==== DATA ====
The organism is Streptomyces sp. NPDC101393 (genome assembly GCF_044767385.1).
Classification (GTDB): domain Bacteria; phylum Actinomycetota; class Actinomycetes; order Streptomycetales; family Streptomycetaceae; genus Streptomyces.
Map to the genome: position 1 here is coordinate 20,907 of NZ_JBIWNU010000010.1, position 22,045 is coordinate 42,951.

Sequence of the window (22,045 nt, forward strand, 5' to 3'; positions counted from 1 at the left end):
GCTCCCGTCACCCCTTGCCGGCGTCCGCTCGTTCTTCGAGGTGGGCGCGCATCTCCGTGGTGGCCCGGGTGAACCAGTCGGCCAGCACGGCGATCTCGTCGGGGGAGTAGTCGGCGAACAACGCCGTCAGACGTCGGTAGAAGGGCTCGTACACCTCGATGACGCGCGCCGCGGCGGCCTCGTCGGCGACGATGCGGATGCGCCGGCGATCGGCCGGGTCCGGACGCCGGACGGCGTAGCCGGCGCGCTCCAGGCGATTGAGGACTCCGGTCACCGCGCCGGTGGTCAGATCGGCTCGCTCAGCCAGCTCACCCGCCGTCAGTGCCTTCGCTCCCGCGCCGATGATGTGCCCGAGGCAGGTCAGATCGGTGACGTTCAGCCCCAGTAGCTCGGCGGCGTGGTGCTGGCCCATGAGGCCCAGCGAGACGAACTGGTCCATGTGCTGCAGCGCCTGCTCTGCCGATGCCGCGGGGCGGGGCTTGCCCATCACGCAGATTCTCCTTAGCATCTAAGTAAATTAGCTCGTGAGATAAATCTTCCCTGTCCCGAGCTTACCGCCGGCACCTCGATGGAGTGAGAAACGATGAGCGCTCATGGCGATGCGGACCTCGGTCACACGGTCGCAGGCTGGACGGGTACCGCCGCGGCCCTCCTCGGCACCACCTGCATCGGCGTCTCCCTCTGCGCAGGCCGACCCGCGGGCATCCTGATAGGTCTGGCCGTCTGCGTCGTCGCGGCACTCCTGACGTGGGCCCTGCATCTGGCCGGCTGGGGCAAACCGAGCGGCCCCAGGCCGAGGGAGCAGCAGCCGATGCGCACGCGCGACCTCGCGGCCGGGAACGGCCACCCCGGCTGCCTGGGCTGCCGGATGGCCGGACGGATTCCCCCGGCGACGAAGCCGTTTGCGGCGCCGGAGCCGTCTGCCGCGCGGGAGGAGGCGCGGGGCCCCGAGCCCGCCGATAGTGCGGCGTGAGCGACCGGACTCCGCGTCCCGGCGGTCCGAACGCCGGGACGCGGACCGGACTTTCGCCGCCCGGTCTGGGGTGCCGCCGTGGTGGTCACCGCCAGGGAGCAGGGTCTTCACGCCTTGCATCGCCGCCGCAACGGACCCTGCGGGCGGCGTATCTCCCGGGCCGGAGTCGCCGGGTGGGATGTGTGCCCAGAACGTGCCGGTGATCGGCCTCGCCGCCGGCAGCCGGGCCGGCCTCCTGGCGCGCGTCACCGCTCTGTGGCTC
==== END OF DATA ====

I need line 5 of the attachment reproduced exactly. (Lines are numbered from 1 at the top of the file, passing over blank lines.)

GCTCCCGTCACCCCTTGCCGGCGTCCGCTCGTTCTTCGAGGTGGGCGCGCATCTCCGTGGTGGCCCGGGTGAACCAGTCGGCCAGCACGGCGATCTCGTCGGGGGAGTAGTCGGCGAACAACGCCGTCAGACGTCGGTAGAAGGGCTCGTACACCTCGATGACGCGCGCCGCGGCGGCCTCGTCGGCGACGATGCGGATGCGCCGGCGATCGGCCGGGTCCGGACGCCGGACGGCGTAGCCGGCGCGCTCCAGGCGATTGAGGACTCCGGTCACCGCGCCGGTGGTCAGATCGGCTCGCTCAGCCAGCTCACCCGCCGTCAGTGCCTTCGCTCCCGCGCCGATGATGTGCCCGAGGCAGGTCAGATCGGTGACGTTCAGCCCCAGTAGCTCGGCGGCGTGGTGCTGGCCCATGAGGCCCAGCGAGACGAACTGGTCCATGTGCTGCAGCGCCTGCTCTGCCGATGCCGCGGGGCGGGGCTTGCCCATCACGCAGATTCTCCTTAGCATCTAAGTAAATTAGCTCGTGAGATAAATCTTCCCTGTCCCGAGCTTACCGCCGGCACCTCGATGGAGTGAGAAACGATGAGCGCTCATGGCGATGCGGACCTCGGTCACACGGTCGCAGGCTGGACGGGTACCGCCGCGGCCCTCCTCGGCACCACCTGCATCGGCGTCTCCCTCTGCGCAGGCCGACCCGCGGGCATCCTGATAGGTCTGGCCGTCTGCGTCGTCGCGGCACTCCTGACGTGGGCCCTGCATCTGGCCGGCTGGGGCAAACCGAGCGGCCCCAGGCCGAGGGAGCAGCAGCCGATGCGCACGCGCGACCTCGCGGCCGGGAACGGCCACCCCGGCTGCCTGGGCTGCCGGATGGCCGGACGGATTCCCCCGGCGACGAAGCCGTTTGCGGCGCCGGAGCCGTCTGCCGCGCGGGAGGAGGCGCGGGGCCCCGAGCCCGCCGATAGTGCGGCGTGAGCGACCGGACTCCGCGTCCCGGCGGTCCGAACGCCGGGACGCGGACCGGACTTTCGCCGCCCGGTCTGGGGTGCCGCCGTGGTGGTCACCGCCAGGGAGCAGGGTCTTCACGCCTTGCATCGCCGCCGCAACGGACCCTGCGGGCGGCGTATCTCCCGGGCCGGAGTCGCCGGGTGGGATGTGTGCCCAGAACGTGCCGGTGATCGGCCTCGCCGCCGGCAGCCGGGCCGGCCTCCTGGCGCGCGTCACCGCTCTGTGGCTC